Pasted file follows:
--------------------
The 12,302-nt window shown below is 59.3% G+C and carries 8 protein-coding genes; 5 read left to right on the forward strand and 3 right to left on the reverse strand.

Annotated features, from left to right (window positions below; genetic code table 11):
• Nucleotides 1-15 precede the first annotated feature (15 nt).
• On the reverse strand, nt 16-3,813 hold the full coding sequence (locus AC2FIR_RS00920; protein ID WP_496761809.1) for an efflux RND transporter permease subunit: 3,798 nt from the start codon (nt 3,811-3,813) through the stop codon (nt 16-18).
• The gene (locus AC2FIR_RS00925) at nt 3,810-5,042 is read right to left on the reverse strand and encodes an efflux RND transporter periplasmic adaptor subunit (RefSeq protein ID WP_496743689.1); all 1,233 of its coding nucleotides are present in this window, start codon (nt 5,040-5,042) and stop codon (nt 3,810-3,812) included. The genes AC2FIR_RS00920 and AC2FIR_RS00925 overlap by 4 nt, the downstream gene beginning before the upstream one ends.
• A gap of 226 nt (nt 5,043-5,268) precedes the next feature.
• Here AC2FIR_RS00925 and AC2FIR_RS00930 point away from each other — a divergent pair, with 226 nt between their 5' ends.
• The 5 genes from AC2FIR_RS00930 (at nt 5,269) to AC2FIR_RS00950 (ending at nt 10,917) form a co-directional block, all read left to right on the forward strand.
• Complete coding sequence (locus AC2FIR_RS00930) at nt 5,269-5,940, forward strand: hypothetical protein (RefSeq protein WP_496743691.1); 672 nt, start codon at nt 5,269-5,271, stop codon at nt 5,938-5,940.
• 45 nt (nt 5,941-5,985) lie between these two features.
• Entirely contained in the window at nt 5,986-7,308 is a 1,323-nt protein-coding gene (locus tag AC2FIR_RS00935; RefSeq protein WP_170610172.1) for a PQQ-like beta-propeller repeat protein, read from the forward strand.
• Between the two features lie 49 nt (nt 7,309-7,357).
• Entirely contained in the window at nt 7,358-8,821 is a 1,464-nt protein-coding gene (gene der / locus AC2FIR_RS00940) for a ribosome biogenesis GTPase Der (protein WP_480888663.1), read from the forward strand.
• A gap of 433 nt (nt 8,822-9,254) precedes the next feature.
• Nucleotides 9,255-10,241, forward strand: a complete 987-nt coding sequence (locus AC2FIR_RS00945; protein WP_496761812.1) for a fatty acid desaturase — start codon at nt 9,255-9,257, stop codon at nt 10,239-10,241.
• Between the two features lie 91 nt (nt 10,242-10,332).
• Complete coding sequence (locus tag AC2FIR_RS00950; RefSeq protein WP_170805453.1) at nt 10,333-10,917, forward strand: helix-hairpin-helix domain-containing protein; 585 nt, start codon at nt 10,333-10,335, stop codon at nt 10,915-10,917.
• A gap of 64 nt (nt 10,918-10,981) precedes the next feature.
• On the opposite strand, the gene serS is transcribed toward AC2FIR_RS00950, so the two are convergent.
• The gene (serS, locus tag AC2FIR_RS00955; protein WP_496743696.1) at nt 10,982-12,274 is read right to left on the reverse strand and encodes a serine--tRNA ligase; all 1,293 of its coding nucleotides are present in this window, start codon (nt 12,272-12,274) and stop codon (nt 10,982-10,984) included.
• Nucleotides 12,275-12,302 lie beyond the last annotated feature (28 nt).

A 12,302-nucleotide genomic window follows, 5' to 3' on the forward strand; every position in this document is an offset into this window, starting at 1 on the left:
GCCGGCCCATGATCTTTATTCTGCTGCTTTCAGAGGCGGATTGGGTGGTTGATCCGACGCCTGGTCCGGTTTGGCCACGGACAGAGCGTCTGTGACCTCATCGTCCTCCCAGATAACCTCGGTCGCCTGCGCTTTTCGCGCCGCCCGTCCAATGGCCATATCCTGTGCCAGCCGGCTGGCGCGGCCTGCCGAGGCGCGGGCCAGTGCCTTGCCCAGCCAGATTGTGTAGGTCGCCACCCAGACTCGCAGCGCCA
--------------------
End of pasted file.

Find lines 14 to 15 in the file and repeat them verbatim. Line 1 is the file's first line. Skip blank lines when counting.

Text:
• A gap of 433 nt (nt 8,822-9,254) precedes the next feature.
• Nucleotides 9,255-10,241, forward strand: a complete 987-nt coding sequence (locus AC2FIR_RS00945; protein WP_496761812.1) for a fatty acid desaturase — start codon at nt 9,255-9,257, stop codon at nt 10,239-10,241.